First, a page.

India, it is a puzzle of a million pieces. Sometimes they fit together and sometimes they just miss each other by a slight geographic or historical tampering around the edge. India is the vibrant folktale locked inside every historian. It is the ballad sung in the courts of Mauryas and Guptas. India is the very beauty of the British Architecture that adorns Kolkatta.[a] It is the anomalies of French and Portuguese culture that brews in the cafes and clubs of Pondicherry and Goa. It is the friction which exists with the Chinese on the east and Pakistanis on the west and yet it is the peace which resonates with the harmony of South Asia. It suffers from the stereotypes of western media and yet it enjoys the respect of western authors and poets. And this India is one of the many chapters an Indian studies , thus an Indian is the sense of graduating in few of the million myths, stereotypes, epitaphs , accolades and applauses awarded to India.
When my father was growing up, mathematics was the speed and accuracy of calculations, displayed in the oral recitations of multiplicative tables [ pahadas], and when I was growing up mathematics growled from the pages of R.D. Sharma and in the puzzles of Shakuntala Devi. When my father studied literature, he rehearsed the verses of Meghadoot and dohas of Kabir and when I grew up I lisped the passages from Shakespeare’s plays. Around those days of my Father’s childhood spent travelling in train, his one parcel always smelled of homemade pooris and achaar , and for me now the online orders for Dominoes and KFC is strewn on my debit card bills. He ventured into youth with the flair of freedom that Baja Scooter provided and while I took a refuge in the highest scores of Temple Run and Angry Birds. This change that marks his childhood and mine, these milestones which evolved from his time to mine and the things that followed is all a sense of being an Indian.
Not long ago Indian childhood was occupied with subscriptions of Reader’s digest and Chacha Chaudhary comics, not long ago we celebrated every day of the calendar and not long ago we enjoyed Ameen Sayani’s announcements on Radio. The mere thrill of India Pakistan cricket series was enough to block our evenings with tea in front of television sets in our living rooms. The arrival of Diwali offers was enough to invite us to the lure of markets. The winter freeze was enough to titillate our taste buds for fried pakodas and adrak ki chai. These trivial things kept us together, these small acts made us share and these basic emotions allowed us some free time to ourselves. This was all the sense of being an Indian, for it got us where we are today and where we will march forward.
We collect tonnes of gold in our safes but we never forget to ask for extra dhaniya & mirch while buying our vegetables. We literally hog on love stories between feudal lords’ sons and daughters but our choice of marriage is still arranged. We reserve separate finances for various occasions of our life like fixed deposits for a daughter’s marriage, bank loans for buying houses. But we almost forget to separate finances when it comes to taking decisions about our career, we choose money first rather than what we really want to do. We are lost in the heroic deeds of past icons, and we are losing the iconic images we should create now. We are a sum of contradictions, no wonder Tughlaq ruled us. We sometimes nullify the glories of past, no surprise that zero or nil was born here.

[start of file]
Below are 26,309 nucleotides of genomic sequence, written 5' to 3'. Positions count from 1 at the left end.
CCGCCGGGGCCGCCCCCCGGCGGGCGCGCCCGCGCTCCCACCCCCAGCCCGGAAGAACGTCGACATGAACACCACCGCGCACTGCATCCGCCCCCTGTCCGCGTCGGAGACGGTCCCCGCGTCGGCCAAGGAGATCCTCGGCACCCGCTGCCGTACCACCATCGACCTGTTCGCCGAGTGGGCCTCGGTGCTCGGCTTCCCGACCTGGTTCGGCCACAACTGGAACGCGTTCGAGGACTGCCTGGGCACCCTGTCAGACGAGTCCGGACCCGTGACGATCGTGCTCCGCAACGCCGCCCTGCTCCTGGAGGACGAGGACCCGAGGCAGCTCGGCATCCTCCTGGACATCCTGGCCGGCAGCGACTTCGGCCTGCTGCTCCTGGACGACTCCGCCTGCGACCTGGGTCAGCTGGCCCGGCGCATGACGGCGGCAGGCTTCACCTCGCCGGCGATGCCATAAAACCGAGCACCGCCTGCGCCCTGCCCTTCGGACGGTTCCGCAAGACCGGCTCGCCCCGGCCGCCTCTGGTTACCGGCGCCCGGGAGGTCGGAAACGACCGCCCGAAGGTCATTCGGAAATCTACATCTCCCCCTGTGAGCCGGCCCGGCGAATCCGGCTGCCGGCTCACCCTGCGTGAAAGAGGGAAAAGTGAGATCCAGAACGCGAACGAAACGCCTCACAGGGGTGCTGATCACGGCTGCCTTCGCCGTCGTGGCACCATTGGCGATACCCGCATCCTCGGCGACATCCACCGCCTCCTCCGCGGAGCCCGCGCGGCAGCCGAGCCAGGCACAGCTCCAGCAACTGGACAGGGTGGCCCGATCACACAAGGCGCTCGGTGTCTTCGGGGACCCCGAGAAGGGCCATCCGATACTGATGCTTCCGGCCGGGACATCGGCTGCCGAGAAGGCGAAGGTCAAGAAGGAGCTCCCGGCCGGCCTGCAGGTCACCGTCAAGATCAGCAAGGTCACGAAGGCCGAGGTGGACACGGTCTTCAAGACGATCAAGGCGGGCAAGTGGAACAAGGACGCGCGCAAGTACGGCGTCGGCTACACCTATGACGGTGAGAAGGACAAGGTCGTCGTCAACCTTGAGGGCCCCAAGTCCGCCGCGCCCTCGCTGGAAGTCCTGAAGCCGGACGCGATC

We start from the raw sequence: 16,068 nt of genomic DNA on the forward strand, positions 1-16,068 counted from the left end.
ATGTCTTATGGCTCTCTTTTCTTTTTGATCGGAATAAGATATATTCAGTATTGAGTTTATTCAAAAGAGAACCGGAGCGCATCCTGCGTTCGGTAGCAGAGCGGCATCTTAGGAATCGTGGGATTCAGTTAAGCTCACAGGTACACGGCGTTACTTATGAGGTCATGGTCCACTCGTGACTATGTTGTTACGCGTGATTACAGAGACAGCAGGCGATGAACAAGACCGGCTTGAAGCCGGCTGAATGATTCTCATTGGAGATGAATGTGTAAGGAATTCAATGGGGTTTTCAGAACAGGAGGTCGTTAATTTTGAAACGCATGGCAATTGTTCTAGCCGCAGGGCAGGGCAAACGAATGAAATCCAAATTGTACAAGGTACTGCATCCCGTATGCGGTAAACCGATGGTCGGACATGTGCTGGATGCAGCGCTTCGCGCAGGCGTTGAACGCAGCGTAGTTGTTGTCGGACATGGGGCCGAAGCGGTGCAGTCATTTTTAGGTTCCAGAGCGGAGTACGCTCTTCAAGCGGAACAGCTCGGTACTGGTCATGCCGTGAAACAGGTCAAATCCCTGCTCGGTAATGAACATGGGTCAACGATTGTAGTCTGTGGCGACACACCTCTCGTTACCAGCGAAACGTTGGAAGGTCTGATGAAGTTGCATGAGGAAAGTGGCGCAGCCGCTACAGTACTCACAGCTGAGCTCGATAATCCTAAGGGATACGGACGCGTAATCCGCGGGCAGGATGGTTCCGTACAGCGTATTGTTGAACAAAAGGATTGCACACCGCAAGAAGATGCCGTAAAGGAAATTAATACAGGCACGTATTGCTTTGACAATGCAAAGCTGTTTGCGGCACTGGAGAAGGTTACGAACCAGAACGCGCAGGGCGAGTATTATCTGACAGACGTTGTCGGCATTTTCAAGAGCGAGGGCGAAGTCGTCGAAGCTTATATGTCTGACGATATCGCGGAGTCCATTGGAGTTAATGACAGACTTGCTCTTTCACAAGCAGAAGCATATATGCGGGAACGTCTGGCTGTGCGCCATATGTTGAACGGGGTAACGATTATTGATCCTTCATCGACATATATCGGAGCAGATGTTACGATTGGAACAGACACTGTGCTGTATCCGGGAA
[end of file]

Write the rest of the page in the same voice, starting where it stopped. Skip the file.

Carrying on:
The sense of being an Indian echoes in the speech that is addressed every year on the Republic or Independence Day eve by the President, it is the salute that is embarked for every act of bravery by the nation and it is achievements that make to the headlines of International dailies. The Indian in me grew when I heard that before the world even saw the first Woman leader in 1970’S that is Margaret Thatcher, we already had started the process with appointing Sarojini Naidu as the INC chief in year 1925 followed by Nellie Sengupta in 1933. The Indian gene am so proud of, came from the realization that in spite of all 1991’s and the 2002’s, we are the land where at least three[b] of the new religious philosophies took birth [Jainism, Sikhism and Buddhism]. But sometimes I am also disappointed with the kind of tales that make to the tabloids, like the Radia and Sand Mafia, the Mid Day meals and match fixing deals. Sometimes I am ashamed that every document that passes government office has the corruption stamp on it. I am disillusioned by the word democracy, because in spite of being a democratic republic, we are still ruled by the Nehru-Gandhi dynasty. We are still fixing the Indian Map , 66 years after our Independence. B.R. Ambedkar once said that after independence we won’t have anyone but ourselves to blame for the wrong, as we had lost the British by then. Are we ready to face our shortcomings and take responsibility of them or we are still looking for someone else to take the fall for us?
Don’t worry I am not a cynic neither am I a critic, all I want is for us to be aware. All I wish is little less ignorance and an ounce more of assertiveness of what we are and what we could be. Isn’t that the real sense of being an Indian? May this 15th of August we just don’t celebrate the Independence day, we celebrate “IN”- dependence day that is where we depend on ourselves rather than on west for progress. The doubleness of the digit six in the 66th year should mark the double efforts we will put towards celebrating the India and the Indian within us. Jai Hind.
Latest posts by Soumya Gupta (see all)
- Why doesn’t Kindle come with more Indian language books? - January 9, 2015
- The Sense of Being Indian - August 15, 2013
- Review : The President is coming - November 14, 2012